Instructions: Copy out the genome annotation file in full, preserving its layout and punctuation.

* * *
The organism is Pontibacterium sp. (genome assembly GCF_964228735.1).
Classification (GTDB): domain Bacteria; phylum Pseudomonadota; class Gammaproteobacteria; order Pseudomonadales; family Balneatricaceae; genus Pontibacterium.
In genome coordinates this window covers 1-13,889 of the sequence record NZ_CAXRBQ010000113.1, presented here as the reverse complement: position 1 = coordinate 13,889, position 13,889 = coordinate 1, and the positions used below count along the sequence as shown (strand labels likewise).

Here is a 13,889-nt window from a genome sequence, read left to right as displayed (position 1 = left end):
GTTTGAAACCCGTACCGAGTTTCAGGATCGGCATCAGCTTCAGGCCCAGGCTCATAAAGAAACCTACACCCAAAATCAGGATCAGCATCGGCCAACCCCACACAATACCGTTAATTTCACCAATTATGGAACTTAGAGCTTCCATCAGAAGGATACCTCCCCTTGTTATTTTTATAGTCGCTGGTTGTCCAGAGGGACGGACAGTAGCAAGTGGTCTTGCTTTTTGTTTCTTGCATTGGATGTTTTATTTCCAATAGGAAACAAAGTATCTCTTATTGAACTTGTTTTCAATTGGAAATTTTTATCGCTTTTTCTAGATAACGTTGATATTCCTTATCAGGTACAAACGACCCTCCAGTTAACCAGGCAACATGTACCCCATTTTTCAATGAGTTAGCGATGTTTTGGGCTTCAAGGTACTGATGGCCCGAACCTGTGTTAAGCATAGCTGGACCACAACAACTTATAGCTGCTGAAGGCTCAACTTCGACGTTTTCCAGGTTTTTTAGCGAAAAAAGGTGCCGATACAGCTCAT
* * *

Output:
The organism is Pontibacterium sp. (genome assembly GCF_964228735.1).
Classification (GTDB): domain Bacteria; phylum Pseudomonadota; class Gammaproteobacteria; order Pseudomonadales; family Balneatricaceae; genus Pontibacterium.
In genome coordinates this window covers 1-13,889 of the sequence record NZ_CAXRBQ010000113.1, presented here as the reverse complement: position 1 = coordinate 13,889, position 13,889 = coordinate 1, and the positions used below count along the sequence as shown (strand labels likewise).

Here is a 13,889-nt window from a genome sequence, read left to right as displayed (position 1 = left end):
GTTTGAAACCCGTACCGAGTTTCAGGATCGGCATCAGCTTCAGGCCCAGGCTCATAAAGAAACCTACACCCAAAATCAGGATCAGCATCGGCCAACCCCACACAATACCGTTAATTTCACCAATTATGGAACTTAGAGCTTCCATCAGAAGGATACCTCCCCTTGTTATTTTTATAGTCGCTGGTTGTCCAGAGGGACGGACAGTAGCAAGTGGTCTTGCTTTTTGTTTCTTGCATTGGATGTTTTATTTCCAATAGGAAACAAAGTATCTCTTATTGAACTTGTTTTCAATTGGAAATTTTTATCGCTTTTTCTAGATAACGTTGATATTCCTTATCAGGTACAAACGACCCTCCAGTTAACCAGGCAACATGTACCCCATTTTTCAATGAGTTAGCGATGTTTTGGGCTTCAAGGTACTGATGGCCCGAACCTGTGTTAAGCATAGCTGGACCACAACAACTTATAGCTGCTGAAGGCTCAACTTCGACGTTTTCCAGGTTTTTTAGCGAAAAAAGGTGCCGATACAGCTCAT